My father at the tip of the peninsula:

Again my father next to the picture showing the furthest point of the peninsula to which we had just hiked:

Museum of Fishing in Hel:

Fishing boats of Hel:

Traditional Fishermen's House from XIXth century in Kuznica:

Poland 2008 - Gray Seals of Hel(l)/Fokarium na Helu

Hel is home to "hooked-nosed sea pig" (Halichoerus grypus), more commonly know as The Gray Seal. During our visit on Hel, we stopped at Hel Marine Station/Fokarium, where I took the photos posted below. As all other seals, also those guys are very playful, providing a lot of entertainment to the spectators.

Poland 2008 - Szymbark, House On The Roof

On the way back from Gdansk, my father and I stopped in Szymbark to see its famous "house on the roof". The house was not as interesting as I expected it to be, but since it was on our way anyway, I do not regret that we went to see it.

The house on the roof:

In Szymbark you can also find Guiness World Records certified "world's longest piece of wood cut from a single tree":

Friday, August 15, 2008

Poland 2008 - Poznan

As I studied in Poznan and I still have many close friends living there, I just can not imagine visit to Poland without stopping in Poznan. Personally, I think that it is one of the most beautiful cities in Poland with a wonderful pub-scene. I can not remember when I had had so much time at the pub, as I had in Poznan's "Zak" where I went with Artur, one of my classmates from the university. People are so nice, friendly and interactive at Polish pubs, that I would not be surprised if you would make a life-long friend during a single night's visit to a typical Polish pub.

Old Market Square in Poznan is absolutely beautiful, both during the night:

...and during the day:

Poznan University of Economics:

The Imperial Castle:

1st of May decor at Pub "Zak":

At Zak, there were many interesting types of people. One of my favorites was this girl with a very original bang:

Poland 2008 - Miedzyrzecz Underground Fortifications

Ania, Moli and I went for a day trip to Miedzyrzecz Underground Fortification System (Miedzyrzecki Rejon Umocniony), taking advantage of the fact that they were open to the public because of the holiday (1st-3rd of May) season.

Miedzyrzecz Underground Fortifications were built on Adolf Hitler's orders between 1934 and 1938 close to what was then Polish-German border as part of preparations for a war against Poland (and Russia). The construction was halted in April 1938, when it was decided that defensive positions in the east of Germany were in fact unneccessary... Then again when things changed for the worse for Germany in 1944 some attempts were once again made to improve and extend the fortifications.

The Miedzyrzecz Underground Fortifications consist of more than 50km of concrete tunnels and corridors, munition chambers, barracks, and secret rooms, buried between 20 and 50 metres below ground. They are considered to be the longest underground defensive complex in the world. They are also famous for being a home to over 30,000 bats (luckily, we did not meet a single one of them).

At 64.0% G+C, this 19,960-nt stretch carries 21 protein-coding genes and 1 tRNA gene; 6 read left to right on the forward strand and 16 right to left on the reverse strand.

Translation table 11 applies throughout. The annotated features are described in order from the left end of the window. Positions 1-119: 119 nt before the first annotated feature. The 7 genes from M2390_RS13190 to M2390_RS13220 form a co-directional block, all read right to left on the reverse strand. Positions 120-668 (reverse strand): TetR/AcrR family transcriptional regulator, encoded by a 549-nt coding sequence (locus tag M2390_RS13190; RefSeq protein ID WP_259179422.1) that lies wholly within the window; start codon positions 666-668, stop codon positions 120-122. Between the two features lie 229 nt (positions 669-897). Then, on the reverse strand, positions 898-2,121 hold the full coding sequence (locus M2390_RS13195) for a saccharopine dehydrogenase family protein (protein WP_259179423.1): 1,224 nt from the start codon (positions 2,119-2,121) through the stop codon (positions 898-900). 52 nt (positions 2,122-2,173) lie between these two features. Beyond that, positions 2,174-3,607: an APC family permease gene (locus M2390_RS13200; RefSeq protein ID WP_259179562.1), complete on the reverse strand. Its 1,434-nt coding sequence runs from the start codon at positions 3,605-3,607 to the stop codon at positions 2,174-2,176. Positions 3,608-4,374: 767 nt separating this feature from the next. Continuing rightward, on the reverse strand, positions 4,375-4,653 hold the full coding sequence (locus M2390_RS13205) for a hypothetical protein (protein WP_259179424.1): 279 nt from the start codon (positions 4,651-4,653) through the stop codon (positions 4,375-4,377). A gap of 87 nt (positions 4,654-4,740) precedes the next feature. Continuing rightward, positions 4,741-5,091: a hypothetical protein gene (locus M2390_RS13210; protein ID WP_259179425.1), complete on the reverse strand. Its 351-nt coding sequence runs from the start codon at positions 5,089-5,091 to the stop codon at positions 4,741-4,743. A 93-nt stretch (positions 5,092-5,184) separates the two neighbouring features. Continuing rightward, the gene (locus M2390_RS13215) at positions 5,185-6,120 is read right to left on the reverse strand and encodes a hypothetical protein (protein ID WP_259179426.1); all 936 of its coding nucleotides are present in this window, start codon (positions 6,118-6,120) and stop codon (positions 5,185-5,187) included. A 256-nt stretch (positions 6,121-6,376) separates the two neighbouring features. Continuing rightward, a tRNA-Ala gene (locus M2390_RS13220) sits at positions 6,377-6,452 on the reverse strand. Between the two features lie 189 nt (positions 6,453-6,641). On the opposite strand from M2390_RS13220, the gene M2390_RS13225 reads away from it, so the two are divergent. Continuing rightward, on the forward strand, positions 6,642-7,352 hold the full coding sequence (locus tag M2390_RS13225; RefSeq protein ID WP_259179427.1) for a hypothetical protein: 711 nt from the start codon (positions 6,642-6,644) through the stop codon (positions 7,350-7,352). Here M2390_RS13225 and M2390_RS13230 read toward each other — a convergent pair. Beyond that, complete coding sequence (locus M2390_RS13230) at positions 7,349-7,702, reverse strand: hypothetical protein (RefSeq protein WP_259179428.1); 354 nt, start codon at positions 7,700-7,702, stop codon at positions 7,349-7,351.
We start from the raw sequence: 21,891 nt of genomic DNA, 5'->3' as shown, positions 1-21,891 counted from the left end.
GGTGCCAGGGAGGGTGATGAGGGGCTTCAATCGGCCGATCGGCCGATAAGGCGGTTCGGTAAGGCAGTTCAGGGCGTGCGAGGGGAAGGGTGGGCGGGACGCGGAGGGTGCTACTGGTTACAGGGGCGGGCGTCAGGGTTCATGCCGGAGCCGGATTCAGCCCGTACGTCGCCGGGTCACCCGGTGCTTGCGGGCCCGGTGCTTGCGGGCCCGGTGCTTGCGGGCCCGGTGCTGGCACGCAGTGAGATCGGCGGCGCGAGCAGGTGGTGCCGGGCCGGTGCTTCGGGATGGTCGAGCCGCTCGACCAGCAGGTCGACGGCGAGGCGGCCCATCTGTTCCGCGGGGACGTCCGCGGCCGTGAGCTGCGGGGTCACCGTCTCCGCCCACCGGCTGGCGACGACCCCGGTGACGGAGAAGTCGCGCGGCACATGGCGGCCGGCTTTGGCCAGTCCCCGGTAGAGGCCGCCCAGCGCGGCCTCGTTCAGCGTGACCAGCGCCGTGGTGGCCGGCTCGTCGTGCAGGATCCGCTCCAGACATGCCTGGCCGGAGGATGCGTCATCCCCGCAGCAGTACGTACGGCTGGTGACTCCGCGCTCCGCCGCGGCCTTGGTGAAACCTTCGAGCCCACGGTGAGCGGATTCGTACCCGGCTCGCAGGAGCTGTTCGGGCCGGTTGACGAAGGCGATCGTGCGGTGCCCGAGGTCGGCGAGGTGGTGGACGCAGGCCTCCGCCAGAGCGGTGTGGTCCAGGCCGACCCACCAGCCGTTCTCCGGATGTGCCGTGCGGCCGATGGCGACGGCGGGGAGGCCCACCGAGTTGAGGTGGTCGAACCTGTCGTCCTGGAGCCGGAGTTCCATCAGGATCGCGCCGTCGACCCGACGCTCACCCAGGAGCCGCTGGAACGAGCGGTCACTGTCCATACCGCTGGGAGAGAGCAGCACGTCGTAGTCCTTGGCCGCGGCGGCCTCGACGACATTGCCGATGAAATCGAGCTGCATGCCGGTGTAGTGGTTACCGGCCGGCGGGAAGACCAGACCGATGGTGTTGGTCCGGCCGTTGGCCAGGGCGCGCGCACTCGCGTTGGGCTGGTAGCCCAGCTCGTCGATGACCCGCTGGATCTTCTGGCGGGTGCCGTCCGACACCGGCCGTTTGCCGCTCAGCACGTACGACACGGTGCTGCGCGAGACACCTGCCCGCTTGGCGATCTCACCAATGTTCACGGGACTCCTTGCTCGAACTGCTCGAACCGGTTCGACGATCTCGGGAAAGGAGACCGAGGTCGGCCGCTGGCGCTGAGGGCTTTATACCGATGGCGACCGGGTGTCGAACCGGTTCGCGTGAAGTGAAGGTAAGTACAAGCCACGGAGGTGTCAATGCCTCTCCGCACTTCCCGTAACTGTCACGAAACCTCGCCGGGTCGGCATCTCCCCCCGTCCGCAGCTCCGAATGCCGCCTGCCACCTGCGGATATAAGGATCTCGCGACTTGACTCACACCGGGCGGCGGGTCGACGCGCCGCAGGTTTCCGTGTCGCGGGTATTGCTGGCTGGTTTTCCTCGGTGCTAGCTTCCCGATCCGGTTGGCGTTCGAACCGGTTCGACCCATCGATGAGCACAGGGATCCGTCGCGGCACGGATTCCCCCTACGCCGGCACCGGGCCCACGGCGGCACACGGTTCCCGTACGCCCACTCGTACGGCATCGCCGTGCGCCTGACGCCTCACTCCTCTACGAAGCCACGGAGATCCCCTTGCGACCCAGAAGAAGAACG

Small part of these fortifications is open to the public during the summer season and I would definitely think that it is worth a visit. There are many guided tours through the bunkers that last between 2 and 6h. If I remember correctly our tour lasted around 3h during which we walked through 5km of underground tunnels - part of that time in almost complete darkness, having only a few small flash lights to help us see the way... That was definitely a very interesting experience on its own.

Looking at this beautiful landscape, would you guess a secret its underground holds?

Military equipment display at the museum:

Dragon's teeth (tank defences) and 1945 independence monument at Kalawa:

Steel domes of the bunkers:

The underground tunnels of Miedzyrzecz Underground Fortification System, with a flash:

... and without the flash (try to imagine how you would feel walking in such almost-complete-darkness, many meteres underground, and without a clue how to get out from there in case you loose the guide...):

Detailed google map of Miedzyrzecz Underground Fortifications:

Wyświetl większą mapę

Poland 2008 - Miedzyrzecz

As we had a bit of spare time before we could go on our guided tour through Miedzyrzecz Underground Fortification System, we decided to visit a city of Miedzyrzecz. It is a small, but charming place with a 700-year-old castle surrounded by water from all sides:

Wednesday, August 13, 2008

one year of visitor tracking

Poland 2008 - Kornik Castle and Arboretum

During this year's spring visit to Poland I was fortune to see blooming magnolias. On one rainy day my dear friend Ania suggested a trip to Kornik Arboretrum, which is famous for its magnolias and many other interesting plants. We were lucky to visit the arboretrum within a two-week window of time when magnolias are blooming. They indeed look stuning, probably even more so we arrived there immediately after refreshing rain. Below are several pictures from this nice afternoon.

Kornik Castle:

Magnolia soulangiana:

Tulip magnolia:

Star magnolia:

Rain makes all plants look greener: